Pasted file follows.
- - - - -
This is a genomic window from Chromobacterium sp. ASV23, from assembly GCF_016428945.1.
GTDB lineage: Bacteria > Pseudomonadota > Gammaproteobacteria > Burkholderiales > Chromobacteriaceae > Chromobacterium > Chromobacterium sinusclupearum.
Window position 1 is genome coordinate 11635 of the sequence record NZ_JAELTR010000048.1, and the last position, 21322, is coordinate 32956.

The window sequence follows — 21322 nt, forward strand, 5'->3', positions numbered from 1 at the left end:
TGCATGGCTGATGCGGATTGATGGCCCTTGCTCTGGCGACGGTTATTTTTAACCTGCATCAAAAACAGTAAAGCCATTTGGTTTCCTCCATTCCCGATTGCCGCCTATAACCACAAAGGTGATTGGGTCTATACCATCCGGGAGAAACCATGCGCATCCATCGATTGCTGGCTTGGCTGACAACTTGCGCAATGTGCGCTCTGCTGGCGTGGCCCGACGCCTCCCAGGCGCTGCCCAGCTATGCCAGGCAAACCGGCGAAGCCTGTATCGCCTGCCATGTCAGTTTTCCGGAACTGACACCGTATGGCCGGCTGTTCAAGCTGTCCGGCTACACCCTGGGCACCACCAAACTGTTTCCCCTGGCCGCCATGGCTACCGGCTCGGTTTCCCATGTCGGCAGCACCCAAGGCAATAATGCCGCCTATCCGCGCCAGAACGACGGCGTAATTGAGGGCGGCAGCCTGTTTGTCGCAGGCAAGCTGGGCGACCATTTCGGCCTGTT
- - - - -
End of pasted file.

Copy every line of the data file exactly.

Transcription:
This is a genomic window from Chromobacterium sp. ASV23, from assembly GCF_016428945.1.
GTDB lineage: Bacteria > Pseudomonadota > Gammaproteobacteria > Burkholderiales > Chromobacteriaceae > Chromobacterium > Chromobacterium sinusclupearum.
Window position 1 is genome coordinate 11635 of the sequence record NZ_JAELTR010000048.1, and the last position, 21322, is coordinate 32956.

The window sequence follows — 21322 nt, forward strand, 5'->3', positions numbered from 1 at the left end:
TGCATGGCTGATGCGGATTGATGGCCCTTGCTCTGGCGACGGTTATTTTTAACCTGCATCAAAAACAGTAAAGCCATTTGGTTTCCTCCATTCCCGATTGCCGCCTATAACCACAAAGGTGATTGGGTCTATACCATCCGGGAGAAACCATGCGCATCCATCGATTGCTGGCTTGGCTGACAACTTGCGCAATGTGCGCTCTGCTGGCGTGGCCCGACGCCTCCCAGGCGCTGCCCAGCTATGCCAGGCAAACCGGCGAAGCCTGTATCGCCTGCCATGTCAGTTTTCCGGAACTGACACCGTATGGCCGGCTGTTCAAGCTGTCCGGCTACACCCTGGGCACCACCAAACTGTTTCCCCTGGCCGCCATGGCTACCGGCTCGGTTTCCCATGTCGGCAGCACCCAAGGCAATAATGCCGCCTATCCGCGCCAGAACGACGGCGTAATTGAGGGCGGCAGCCTGTTTGTCGCAGGCAAGCTGGGCGACCATTTCGGCCTGTT